Caroline Kennedy’s nebulous withdrawal from her bid to be appointed to the U.S. Senate by the virtue of her genes drew an odd front-page story in Friday’s Washington Post: "Does a Glass Ceiling Persist in Politics? Kennedy’s Withdrawal Illustrates a Double Standard, Some Say." Reporter Anne Kornblut’s "some" were Democratic women like Dee Dee Myers and Donna Brazile, and she complained that other Senate appointments (Bennet, Burris, Kaufman) have all been male. She began:
With her abrupt exit this week from consideration for the Senate, Caroline Kennedy added her name to a growing list: women who have sought the nation's highest offices only to face insurmountable hurdles.
Like Hillary Rodham Clinton and Sarah Palin before her, Kennedy illustrated what some say is an enduring double standard in the handling of ambitious female office-seekers. Even as more women step forward as contenders for premier political jobs, observers say, few seem able to get there.
Anne Kornblut is feeling Sarah Palin’s pain? That’s a little strange from a woman who pushed the GOP ticket not to push "phony umbrage" about sexism last fall. Here’s the first draft of history from Kornblut when Palin broke the Republican "glass ceiling" last year:
Though it was high in shock value, the Palin pick left bruised feelings among the short-list contenders who were not picked -- and infuriated some Republican officials who privately said McCain had gone out on a limb, unnecessarily, without laying the groundwork for such an unknown. Two senior Republican officials close to Mitt Romney and Tim
Pawlenty said they had both been rudely strung along and now "feel manipulated."
"They now know that they were used as decoys, well after McCain had decided not to pick them," one Republican involved in the process said.
Perhaps the funniest thing about the Post’s "Some Say" headline is that a lot of people told Kornblut her glass-ceiling thesis was lame:
Many political observers dismissed the notion that Kennedy's difficulties had anything to do with gender, noting that she came across as a novice and sought appointment just as the national tolerance for family dynasties seemed to ebb. Hank Sheinkopf, a longtime Democratic strategist, said any suggestion that Kennedy was treated unfairly because of her sex was "nonsense."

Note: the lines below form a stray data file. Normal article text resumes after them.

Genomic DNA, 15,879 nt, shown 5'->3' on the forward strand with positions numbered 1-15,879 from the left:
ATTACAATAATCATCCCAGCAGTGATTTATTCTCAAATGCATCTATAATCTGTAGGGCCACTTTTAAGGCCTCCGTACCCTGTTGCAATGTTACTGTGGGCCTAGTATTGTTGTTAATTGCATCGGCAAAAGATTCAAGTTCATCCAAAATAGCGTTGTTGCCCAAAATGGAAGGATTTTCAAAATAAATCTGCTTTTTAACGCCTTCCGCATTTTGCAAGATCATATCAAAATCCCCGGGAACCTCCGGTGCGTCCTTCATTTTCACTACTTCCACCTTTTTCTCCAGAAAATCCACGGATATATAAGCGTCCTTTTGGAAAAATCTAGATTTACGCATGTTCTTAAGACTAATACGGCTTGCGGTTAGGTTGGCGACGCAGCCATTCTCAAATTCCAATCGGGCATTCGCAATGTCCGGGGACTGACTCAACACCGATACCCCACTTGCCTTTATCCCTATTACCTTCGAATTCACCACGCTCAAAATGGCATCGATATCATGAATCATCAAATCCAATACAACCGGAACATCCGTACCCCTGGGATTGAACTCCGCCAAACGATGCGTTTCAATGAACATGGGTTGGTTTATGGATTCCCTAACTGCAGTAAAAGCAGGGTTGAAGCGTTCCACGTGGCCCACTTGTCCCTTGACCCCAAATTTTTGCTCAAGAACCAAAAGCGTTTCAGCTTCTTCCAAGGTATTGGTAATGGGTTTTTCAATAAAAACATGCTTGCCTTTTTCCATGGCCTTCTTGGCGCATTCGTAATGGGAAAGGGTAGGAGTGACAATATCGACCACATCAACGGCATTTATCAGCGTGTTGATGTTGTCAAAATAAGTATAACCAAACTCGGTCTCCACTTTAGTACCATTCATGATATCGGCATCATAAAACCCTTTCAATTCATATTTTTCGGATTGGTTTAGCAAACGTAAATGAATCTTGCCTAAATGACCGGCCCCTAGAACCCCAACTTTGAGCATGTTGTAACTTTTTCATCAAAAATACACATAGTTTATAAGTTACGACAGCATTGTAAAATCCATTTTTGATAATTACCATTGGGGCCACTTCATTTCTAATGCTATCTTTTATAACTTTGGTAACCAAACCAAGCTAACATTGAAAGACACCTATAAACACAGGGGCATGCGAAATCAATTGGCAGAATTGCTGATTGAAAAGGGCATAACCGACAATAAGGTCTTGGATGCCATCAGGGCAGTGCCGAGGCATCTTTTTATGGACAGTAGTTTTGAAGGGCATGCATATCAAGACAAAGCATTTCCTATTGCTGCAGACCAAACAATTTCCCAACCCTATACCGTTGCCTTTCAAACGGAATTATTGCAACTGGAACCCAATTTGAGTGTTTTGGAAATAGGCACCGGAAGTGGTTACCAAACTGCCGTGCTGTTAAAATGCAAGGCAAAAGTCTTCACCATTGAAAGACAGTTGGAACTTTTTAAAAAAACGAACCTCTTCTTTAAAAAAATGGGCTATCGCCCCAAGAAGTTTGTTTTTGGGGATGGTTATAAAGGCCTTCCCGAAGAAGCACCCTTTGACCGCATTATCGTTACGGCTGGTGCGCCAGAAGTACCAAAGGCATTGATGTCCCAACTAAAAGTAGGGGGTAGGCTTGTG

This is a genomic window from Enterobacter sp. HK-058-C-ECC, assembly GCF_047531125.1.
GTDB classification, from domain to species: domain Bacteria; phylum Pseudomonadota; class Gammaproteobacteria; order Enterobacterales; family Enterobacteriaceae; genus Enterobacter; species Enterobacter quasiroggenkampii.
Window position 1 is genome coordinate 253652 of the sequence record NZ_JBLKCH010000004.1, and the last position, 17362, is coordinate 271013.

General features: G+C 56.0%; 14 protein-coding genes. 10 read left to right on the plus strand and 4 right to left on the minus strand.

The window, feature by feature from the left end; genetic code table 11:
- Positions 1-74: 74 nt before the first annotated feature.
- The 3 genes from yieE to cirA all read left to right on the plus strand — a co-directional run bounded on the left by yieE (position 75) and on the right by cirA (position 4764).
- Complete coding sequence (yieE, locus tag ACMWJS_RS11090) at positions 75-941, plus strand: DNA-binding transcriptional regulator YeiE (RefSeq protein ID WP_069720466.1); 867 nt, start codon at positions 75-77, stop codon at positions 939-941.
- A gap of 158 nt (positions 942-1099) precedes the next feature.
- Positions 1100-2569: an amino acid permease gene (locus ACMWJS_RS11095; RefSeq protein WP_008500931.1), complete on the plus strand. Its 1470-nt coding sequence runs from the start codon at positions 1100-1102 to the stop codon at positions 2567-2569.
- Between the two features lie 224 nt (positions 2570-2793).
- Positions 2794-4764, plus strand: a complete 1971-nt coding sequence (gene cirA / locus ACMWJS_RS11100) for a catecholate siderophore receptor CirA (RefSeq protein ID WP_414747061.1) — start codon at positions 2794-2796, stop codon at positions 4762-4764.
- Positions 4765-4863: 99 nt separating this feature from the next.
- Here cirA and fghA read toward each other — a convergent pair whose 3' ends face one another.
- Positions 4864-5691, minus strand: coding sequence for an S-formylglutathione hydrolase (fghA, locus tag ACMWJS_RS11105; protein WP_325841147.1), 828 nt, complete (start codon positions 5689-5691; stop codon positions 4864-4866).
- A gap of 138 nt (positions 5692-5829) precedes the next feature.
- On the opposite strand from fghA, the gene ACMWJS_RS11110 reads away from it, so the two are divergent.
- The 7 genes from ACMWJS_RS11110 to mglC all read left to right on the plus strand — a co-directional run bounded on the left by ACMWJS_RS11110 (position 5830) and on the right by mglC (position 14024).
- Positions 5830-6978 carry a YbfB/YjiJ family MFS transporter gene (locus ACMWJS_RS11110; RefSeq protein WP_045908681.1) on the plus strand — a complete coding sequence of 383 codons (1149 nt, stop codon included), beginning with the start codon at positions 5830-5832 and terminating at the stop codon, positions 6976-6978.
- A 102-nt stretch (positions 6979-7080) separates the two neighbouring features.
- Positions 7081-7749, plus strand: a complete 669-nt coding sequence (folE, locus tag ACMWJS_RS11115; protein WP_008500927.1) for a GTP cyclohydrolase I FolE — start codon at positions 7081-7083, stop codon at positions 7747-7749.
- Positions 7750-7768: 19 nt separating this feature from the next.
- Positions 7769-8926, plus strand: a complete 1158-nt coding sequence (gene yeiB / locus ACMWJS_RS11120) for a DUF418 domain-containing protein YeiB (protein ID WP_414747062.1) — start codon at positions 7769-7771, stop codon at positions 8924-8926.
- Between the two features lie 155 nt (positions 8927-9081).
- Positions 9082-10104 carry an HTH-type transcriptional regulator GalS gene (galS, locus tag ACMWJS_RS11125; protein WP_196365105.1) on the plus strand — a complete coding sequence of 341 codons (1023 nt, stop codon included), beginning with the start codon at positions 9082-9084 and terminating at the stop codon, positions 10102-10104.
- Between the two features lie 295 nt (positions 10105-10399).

When Kornblut turns the page to the Caroline-was-robbed crowd, it’s amusing to see them defend Caroline’s thin resume, and remember the media attacks on Sarah Palin:
Several Democratic strategists said the Kennedy conundrum was in part unique to her and in part reflective of what other high-profile women encountered this year. Dee Dee Myers, press secretary in Bill Clinton's White House, said it was difficult to untangle questions about scrutiny Kennedy faced as a woman from those she faced as a New Yorker, where attention is fierce, or as a celebrity or member of the fabled Kennedy family.
But Myers said that "questions about her résumé absolutely have to do with her gender."
"I don't see it as thin, I see it as unconventional," Myers said of Kennedy's résumé, which includes work as an author and schools fundraiser. "I don't see why running a hedge fund is better preparation for doing the people's business than writing books or working in the school system and raising a family."
Political strategist Donna Brazile noted the contrast between the excitement surrounding Obama's inauguration this week and the general public attitude toward women in office, one that she said helped drive Kennedy out of the running.
"Obama inspired us to turn the page, and now women seem stuck in the table of contents," she said. Noting that women still make up less than 20 percent of both houses of Congress, Brazile said: "The elevator to our future growth in the Congress is still stuck in the lobby. It's time we hurry history."
Many are eagerly watching to see whether Paterson picks another woman, Rep. Kirsten Gillibrand, when he names his appointment today.
That last sentence underlines an important point. If Paterson appoints a woman, isn’t this whole story negated? At the very least, the Post should be questioned for putting this victim-of-sexism story out so prematurely – before Paterson makes his pick, and before we have any real idea why Caroline withdrew.